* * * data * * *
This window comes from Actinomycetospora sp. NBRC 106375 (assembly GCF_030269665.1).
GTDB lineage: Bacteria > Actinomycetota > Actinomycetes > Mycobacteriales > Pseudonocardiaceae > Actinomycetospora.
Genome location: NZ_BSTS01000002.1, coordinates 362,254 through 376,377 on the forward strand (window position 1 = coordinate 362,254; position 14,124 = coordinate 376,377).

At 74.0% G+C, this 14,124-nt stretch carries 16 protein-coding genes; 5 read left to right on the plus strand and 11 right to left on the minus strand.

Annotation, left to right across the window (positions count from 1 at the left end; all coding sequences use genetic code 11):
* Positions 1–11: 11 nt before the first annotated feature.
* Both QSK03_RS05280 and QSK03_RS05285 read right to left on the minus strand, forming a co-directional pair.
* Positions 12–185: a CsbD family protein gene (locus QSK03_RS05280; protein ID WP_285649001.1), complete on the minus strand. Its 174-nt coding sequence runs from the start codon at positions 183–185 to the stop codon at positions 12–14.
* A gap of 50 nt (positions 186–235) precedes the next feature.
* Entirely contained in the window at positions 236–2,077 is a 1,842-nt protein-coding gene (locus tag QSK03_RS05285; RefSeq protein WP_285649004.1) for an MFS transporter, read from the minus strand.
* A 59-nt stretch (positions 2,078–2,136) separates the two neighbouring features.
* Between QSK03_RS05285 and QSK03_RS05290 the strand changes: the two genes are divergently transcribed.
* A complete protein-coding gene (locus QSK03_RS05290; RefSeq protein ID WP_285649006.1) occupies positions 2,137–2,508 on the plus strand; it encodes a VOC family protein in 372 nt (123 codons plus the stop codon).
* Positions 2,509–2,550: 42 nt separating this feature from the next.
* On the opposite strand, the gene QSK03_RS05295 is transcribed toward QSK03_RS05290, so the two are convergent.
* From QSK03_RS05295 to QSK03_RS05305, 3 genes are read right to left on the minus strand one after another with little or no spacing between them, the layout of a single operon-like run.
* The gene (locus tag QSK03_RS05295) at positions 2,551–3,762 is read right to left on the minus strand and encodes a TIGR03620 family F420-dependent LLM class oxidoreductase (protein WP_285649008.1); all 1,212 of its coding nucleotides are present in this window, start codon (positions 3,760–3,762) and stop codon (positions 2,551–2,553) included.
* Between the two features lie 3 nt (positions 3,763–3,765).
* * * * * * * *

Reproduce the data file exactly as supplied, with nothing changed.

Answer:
This window comes from Actinomycetospora sp. NBRC 106375 (assembly GCF_030269665.1).
GTDB lineage: Bacteria > Actinomycetota > Actinomycetes > Mycobacteriales > Pseudonocardiaceae > Actinomycetospora.
Genome location: NZ_BSTS01000002.1, coordinates 362,254 through 376,377 on the forward strand (window position 1 = coordinate 362,254; position 14,124 = coordinate 376,377).

At 74.0% G+C, this 14,124-nt stretch carries 16 protein-coding genes; 5 read left to right on the plus strand and 11 right to left on the minus strand.

Annotation, left to right across the window (positions count from 1 at the left end; all coding sequences use genetic code 11):
* Positions 1–11: 11 nt before the first annotated feature.
* Both QSK03_RS05280 and QSK03_RS05285 read right to left on the minus strand, forming a co-directional pair.
* Positions 12–185: a CsbD family protein gene (locus QSK03_RS05280; protein ID WP_285649001.1), complete on the minus strand. Its 174-nt coding sequence runs from the start codon at positions 183–185 to the stop codon at positions 12–14.
* A gap of 50 nt (positions 186–235) precedes the next feature.
* Entirely contained in the window at positions 236–2,077 is a 1,842-nt protein-coding gene (locus tag QSK03_RS05285; RefSeq protein WP_285649004.1) for an MFS transporter, read from the minus strand.
* A 59-nt stretch (positions 2,078–2,136) separates the two neighbouring features.
* Between QSK03_RS05285 and QSK03_RS05290 the strand changes: the two genes are divergently transcribed.
* A complete protein-coding gene (locus QSK03_RS05290; RefSeq protein ID WP_285649006.1) occupies positions 2,137–2,508 on the plus strand; it encodes a VOC family protein in 372 nt (123 codons plus the stop codon).
* Positions 2,509–2,550: 42 nt separating this feature from the next.
* On the opposite strand, the gene QSK03_RS05295 is transcribed toward QSK03_RS05290, so the two are convergent.
* From QSK03_RS05295 to QSK03_RS05305, 3 genes are read right to left on the minus strand one after another with little or no spacing between them, the layout of a single operon-like run.
* The gene (locus tag QSK03_RS05295) at positions 2,551–3,762 is read right to left on the minus strand and encodes a TIGR03620 family F420-dependent LLM class oxidoreductase (protein WP_285649008.1); all 1,212 of its coding nucleotides are present in this window, start codon (positions 3,760–3,762) and stop codon (positions 2,551–2,553) included.
* Between the two features lie 3 nt (positions 3,763–3,765).